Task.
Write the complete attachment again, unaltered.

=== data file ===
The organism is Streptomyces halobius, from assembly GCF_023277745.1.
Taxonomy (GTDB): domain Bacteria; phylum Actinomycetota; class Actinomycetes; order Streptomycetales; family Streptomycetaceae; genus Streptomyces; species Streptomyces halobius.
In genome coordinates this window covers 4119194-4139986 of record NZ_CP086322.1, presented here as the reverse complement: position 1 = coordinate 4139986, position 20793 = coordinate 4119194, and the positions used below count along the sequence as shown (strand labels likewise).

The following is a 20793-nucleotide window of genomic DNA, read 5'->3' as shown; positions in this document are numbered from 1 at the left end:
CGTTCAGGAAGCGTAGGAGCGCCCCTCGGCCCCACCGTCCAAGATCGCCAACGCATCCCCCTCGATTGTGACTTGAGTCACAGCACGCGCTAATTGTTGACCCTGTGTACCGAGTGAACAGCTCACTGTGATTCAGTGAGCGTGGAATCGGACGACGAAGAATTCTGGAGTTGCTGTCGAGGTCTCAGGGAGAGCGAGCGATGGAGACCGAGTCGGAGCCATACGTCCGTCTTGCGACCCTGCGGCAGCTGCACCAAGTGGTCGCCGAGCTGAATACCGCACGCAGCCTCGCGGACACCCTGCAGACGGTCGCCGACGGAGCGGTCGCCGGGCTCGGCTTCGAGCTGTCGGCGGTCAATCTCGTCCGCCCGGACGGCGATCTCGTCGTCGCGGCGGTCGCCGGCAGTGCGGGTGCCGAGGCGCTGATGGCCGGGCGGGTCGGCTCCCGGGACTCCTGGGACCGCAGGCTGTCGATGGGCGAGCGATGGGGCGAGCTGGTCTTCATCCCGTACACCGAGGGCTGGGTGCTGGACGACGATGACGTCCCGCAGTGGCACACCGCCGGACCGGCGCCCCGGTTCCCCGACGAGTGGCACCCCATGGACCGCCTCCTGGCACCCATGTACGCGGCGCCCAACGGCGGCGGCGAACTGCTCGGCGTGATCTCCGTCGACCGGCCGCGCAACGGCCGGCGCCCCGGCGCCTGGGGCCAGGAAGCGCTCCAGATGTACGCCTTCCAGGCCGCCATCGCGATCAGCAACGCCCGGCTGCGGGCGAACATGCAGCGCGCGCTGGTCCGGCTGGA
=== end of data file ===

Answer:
The organism is Streptomyces halobius, from assembly GCF_023277745.1.
Taxonomy (GTDB): domain Bacteria; phylum Actinomycetota; class Actinomycetes; order Streptomycetales; family Streptomycetaceae; genus Streptomyces; species Streptomyces halobius.
In genome coordinates this window covers 4119194-4139986 of record NZ_CP086322.1, presented here as the reverse complement: position 1 = coordinate 4139986, position 20793 = coordinate 4119194, and the positions used below count along the sequence as shown (strand labels likewise).

The following is a 20793-nucleotide window of genomic DNA, read 5'->3' as shown; positions in this document are numbered from 1 at the left end:
CGTTCAGGAAGCGTAGGAGCGCCCCTCGGCCCCACCGTCCAAGATCGCCAACGCATCCCCCTCGATTGTGACTTGAGTCACAGCACGCGCTAATTGTTGACCCTGTGTACCGAGTGAACAGCTCACTGTGATTCAGTGAGCGTGGAATCGGACGACGAAGAATTCTGGAGTTGCTGTCGAGGTCTCAGGGAGAGCGAGCGATGGAGACCGAGTCGGAGCCATACGTCCGTCTTGCGACCCTGCGGCAGCTGCACCAAGTGGTCGCCGAGCTGAATACCGCACGCAGCCTCGCGGACACCCTGCAGACGGTCGCCGACGGAGCGGTCGCCGGGCTCGGCTTCGAGCTGTCGGCGGTCAATCTCGTCCGCCCGGACGGCGATCTCGTCGTCGCGGCGGTCGCCGGCAGTGCGGGTGCCGAGGCGCTGATGGCCGGGCGGGTCGGCTCCCGGGACTCCTGGGACCGCAGGCTGTCGATGGGCGAGCGATGGGGCGAGCTGGTCTTCATCCCGTACACCGAGGGCTGGGTGCTGGACGACGATGACGTCCCGCAGTGGCACACCGCCGGACCGGCGCCCCGGTTCCCCGACGAGTGGCACCCCATGGACCGCCTCCTGGCACCCATGTACGCGGCGCCCAACGGCGGCGGCGAACTGCTCGGCGTGATCTCCGTCGACCGGCCGCGCAACGGCCGGCGCCCCGGCGCCTGGGGCCAGGAAGCGCTCCAGATGTACGCCTTCCAGGCCGCCATCGCGATCAGCAACGCCCGGCTGCGGGCGAACATGCAGCGCGCGCTGGTCCGGCTGGA